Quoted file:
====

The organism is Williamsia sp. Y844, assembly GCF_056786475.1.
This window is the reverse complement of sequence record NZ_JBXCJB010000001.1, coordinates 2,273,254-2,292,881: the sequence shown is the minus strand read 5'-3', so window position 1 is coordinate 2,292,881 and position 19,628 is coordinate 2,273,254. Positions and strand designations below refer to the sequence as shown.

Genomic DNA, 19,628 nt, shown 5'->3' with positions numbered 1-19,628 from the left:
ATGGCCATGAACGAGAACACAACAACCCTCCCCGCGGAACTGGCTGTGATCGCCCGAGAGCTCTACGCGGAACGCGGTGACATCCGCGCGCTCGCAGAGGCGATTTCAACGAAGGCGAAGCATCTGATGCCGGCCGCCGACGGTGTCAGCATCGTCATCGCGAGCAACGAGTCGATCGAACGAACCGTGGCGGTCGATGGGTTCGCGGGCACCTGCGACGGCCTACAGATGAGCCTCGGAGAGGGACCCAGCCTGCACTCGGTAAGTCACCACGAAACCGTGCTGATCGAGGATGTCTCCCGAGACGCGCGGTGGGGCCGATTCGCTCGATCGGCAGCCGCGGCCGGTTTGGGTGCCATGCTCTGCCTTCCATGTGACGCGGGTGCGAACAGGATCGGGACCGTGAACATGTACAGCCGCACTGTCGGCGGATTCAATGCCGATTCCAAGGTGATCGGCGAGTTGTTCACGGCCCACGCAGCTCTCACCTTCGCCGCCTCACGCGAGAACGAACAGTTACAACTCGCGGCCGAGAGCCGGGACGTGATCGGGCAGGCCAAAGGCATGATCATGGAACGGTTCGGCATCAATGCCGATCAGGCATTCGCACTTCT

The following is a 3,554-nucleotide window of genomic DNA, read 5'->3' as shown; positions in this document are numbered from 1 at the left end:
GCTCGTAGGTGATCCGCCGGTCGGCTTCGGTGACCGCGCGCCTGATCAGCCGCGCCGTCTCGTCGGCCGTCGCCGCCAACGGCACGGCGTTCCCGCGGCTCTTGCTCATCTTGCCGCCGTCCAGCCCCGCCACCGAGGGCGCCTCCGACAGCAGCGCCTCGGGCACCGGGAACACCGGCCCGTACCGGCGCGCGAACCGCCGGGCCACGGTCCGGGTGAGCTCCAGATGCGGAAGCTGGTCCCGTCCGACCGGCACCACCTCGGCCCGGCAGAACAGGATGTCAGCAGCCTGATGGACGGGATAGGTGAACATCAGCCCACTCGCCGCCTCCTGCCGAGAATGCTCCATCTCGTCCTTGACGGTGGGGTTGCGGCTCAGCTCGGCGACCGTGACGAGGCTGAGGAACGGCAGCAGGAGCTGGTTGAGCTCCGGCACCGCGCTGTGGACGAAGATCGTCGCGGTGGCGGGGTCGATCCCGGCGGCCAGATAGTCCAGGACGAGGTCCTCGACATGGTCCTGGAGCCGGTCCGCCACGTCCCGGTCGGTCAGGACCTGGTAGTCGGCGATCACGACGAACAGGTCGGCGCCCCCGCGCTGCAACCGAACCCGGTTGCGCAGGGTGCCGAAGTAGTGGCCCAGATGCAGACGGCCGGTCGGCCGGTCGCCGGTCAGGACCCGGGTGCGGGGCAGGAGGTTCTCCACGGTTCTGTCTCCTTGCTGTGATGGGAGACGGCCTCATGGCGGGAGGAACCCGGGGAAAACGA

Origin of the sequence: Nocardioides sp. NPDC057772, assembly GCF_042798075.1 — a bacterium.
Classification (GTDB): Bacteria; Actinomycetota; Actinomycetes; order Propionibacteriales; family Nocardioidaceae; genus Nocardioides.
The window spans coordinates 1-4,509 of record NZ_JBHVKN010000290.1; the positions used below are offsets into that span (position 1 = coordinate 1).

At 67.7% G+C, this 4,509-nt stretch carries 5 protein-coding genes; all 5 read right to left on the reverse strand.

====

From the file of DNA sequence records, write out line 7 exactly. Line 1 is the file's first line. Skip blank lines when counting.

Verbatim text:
Origin of the sequence: Nocardioides sp. NPDC057772, assembly GCF_042798075.1 — a bacterium.